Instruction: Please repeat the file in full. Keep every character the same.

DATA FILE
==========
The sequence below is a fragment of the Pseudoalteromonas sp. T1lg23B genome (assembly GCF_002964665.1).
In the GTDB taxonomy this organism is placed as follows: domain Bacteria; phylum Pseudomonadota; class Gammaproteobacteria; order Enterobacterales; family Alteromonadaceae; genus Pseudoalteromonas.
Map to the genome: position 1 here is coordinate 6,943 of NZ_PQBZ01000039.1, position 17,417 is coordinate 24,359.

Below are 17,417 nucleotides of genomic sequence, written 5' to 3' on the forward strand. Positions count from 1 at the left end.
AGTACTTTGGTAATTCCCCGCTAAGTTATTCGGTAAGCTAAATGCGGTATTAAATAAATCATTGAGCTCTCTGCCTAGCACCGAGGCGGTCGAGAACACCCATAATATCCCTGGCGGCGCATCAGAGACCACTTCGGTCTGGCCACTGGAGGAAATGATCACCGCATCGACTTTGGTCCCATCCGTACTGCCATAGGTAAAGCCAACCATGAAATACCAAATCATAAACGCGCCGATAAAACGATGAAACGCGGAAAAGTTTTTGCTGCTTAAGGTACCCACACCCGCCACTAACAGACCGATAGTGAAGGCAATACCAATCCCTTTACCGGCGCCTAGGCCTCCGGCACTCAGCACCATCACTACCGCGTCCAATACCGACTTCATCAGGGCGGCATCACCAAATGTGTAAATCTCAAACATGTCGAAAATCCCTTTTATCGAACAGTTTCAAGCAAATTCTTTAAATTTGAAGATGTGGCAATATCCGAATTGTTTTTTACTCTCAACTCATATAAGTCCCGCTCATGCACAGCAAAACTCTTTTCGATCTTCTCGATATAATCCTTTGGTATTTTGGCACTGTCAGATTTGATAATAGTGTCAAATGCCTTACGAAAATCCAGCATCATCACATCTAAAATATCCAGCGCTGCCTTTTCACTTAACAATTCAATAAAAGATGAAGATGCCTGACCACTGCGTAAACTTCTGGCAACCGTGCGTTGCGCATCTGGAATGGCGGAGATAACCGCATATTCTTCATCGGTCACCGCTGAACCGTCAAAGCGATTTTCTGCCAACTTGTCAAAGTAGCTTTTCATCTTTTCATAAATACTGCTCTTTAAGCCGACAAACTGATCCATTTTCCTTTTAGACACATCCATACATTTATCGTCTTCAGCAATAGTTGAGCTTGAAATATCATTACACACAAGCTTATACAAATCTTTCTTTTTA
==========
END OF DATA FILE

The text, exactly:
The sequence below is a fragment of the Pseudoalteromonas sp. T1lg23B genome (assembly GCF_002964665.1).
In the GTDB taxonomy this organism is placed as follows: domain Bacteria; phylum Pseudomonadota; class Gammaproteobacteria; order Enterobacterales; family Alteromonadaceae; genus Pseudoalteromonas.
Map to the genome: position 1 here is coordinate 6,943 of NZ_PQBZ01000039.1, position 17,417 is coordinate 24,359.

Below are 17,417 nucleotides of genomic sequence, written 5' to 3' on the forward strand. Positions count from 1 at the left end.
AGTACTTTGGTAATTCCCCGCTAAGTTATTCGGTAAGCTAAATGCGGTATTAAATAAATCATTGAGCTCTCTGCCTAGCACCGAGGCGGTCGAGAACACCCATAATATCCCTGGCGGCGCATCAGAGACCACTTCGGTCTGGCCACTGGAGGAAATGATCACCGCATCGACTTTGGTCCCATCCGTACTGCCATAGGTAAAGCCAACCATGAAATACCAAATCATAAACGCGCCGATAAAACGATGAAACGCGGAAAAGTTTTTGCTGCTTAAGGTACCCACACCCGCCACTAACAGACCGATAGTGAAGGCAATACCAATCCCTTTACCGGCGCCTAGGCCTCCGGCACTCAGCACCATCACTACCGCGTCCAATACCGACTTCATCAGGGCGGCATCACCAAATGTGTAAATCTCAAACATGTCGAAAATCCCTTTTATCGAACAGTTTCAAGCAAATTCTTTAAATTTGAAGATGTGGCAATATCCGAATTGTTTTTTACTCTCAACTCATATAAGTCCCGCTCATGCACAGCAAAACTCTTTTCGATCTTCTCGATATAATCCTTTGGTATTTTGGCACTGTCAGATTTGATAATAGTGTCAAATGCCTTACGAAAATCCAGCATCATCACATCTAAAATATCCAGCGCTGCCTTTTCACTTAACAATTCAATAAAAGATGAAGATGCCTGACCACTGCGTAAACTTCTGGCAACCGTGCGTTGCGCATCTGGAATGGCGGAGATAACCGCATATTCTTCATCGGTCACCGCTGAACCGTCAAAGCGATTTTCTGCCAACTTGTCAAAGTAGCTTTTCATCTTTTCATAAATACTGCTCTTTAAGCCGACAAACTGATCCATTTTCCTTTTAGACACATCCATACATTTATCGTCTTCAGCAATAGTTGAGCTTGAAATATCATTACACACAAGCTTATACAAATCTTTCTTTTTA